After the Building Safety Act (BSA) gained royal assent at the end of April, the government commenced consultations regarding the swathe of secondary legislation that is required to complete the detail of the new regime.
Although the granting of royal assent is a significant milestone, it is only the start of the journey. A lot of the detail as to how many elements of the BSA will be given teeth has been left to be set out within regulations, which are expected to come into force over a period of 12 to 18 months following royal assent.
The government commenced consultation on these regulations in June, beginning with the Higher Risk Buildings (Descriptions and Supplementary Provisions) Regulations, which closed on 21 July 2022.
In July, the government published two further consultations. The first covers the regulations required under part 3 of the BSA, comprising the implementation of a new building control regime for higher-risk buildings, including the introduction of gateway points at commencement and completion of a project, the establishment of the golden thread of information, change control, safety occurrence reporting and enforcement.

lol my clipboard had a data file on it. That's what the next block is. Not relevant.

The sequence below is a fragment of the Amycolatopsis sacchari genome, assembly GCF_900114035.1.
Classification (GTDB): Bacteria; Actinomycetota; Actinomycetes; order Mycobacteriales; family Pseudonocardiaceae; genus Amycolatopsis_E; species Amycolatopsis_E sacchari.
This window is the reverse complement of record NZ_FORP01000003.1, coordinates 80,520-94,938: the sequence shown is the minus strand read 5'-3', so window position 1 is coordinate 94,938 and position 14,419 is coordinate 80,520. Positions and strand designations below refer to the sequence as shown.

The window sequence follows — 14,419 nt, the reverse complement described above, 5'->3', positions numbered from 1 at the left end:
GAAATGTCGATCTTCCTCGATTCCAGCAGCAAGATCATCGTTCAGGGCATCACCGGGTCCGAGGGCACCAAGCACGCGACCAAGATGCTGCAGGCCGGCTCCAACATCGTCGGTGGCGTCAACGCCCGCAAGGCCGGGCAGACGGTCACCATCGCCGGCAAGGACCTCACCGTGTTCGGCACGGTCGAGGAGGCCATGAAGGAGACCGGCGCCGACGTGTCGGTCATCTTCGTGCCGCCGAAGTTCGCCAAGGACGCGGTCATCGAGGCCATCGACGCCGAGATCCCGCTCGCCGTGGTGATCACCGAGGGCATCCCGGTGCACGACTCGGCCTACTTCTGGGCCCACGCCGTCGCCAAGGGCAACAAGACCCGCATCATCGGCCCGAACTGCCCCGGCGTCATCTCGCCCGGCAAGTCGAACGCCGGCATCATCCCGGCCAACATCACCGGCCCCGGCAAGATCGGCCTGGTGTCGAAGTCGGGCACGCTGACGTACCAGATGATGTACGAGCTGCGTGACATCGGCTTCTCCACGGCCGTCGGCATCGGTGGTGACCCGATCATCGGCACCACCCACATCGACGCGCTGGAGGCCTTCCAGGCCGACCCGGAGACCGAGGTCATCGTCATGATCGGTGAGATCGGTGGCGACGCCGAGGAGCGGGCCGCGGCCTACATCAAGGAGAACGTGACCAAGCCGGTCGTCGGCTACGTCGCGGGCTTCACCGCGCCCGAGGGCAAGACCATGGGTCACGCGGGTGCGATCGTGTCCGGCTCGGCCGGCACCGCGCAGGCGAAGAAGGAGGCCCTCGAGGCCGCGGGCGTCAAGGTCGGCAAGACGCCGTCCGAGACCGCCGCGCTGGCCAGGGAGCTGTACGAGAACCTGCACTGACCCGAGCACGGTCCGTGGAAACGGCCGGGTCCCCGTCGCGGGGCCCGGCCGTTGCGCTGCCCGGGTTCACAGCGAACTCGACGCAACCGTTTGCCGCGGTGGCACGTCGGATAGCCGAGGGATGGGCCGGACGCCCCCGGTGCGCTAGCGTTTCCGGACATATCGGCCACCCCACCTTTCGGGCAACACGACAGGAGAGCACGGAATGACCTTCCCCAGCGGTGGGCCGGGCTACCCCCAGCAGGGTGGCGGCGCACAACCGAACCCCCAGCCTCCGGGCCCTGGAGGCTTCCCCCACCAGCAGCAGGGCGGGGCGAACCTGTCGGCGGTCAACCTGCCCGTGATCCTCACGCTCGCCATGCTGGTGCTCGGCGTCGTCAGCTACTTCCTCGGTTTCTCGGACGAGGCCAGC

The second consultation covers the regulations required under part 4 of the BSA, comprising the new safety regime for higher-risk buildings once they are occupied, including registration and certification, the duties of the accountable person, the contents, management and storage of the golden thread of information, safety reporting and resident liaison.
Importantly, both consultations also mention the potential transitional arrangements that would be in place when the regulations come into force. These consultations are due to close on 12 October.
It is expected that further consultations concerning mechanisms for the remediation of buildings and the provision of other protections, such as the New Homes Ombudsman, New Home Warranties and Construction Products, will commence in the autumn.
Sue Ryan is a construction partner at law firm Gowling WLG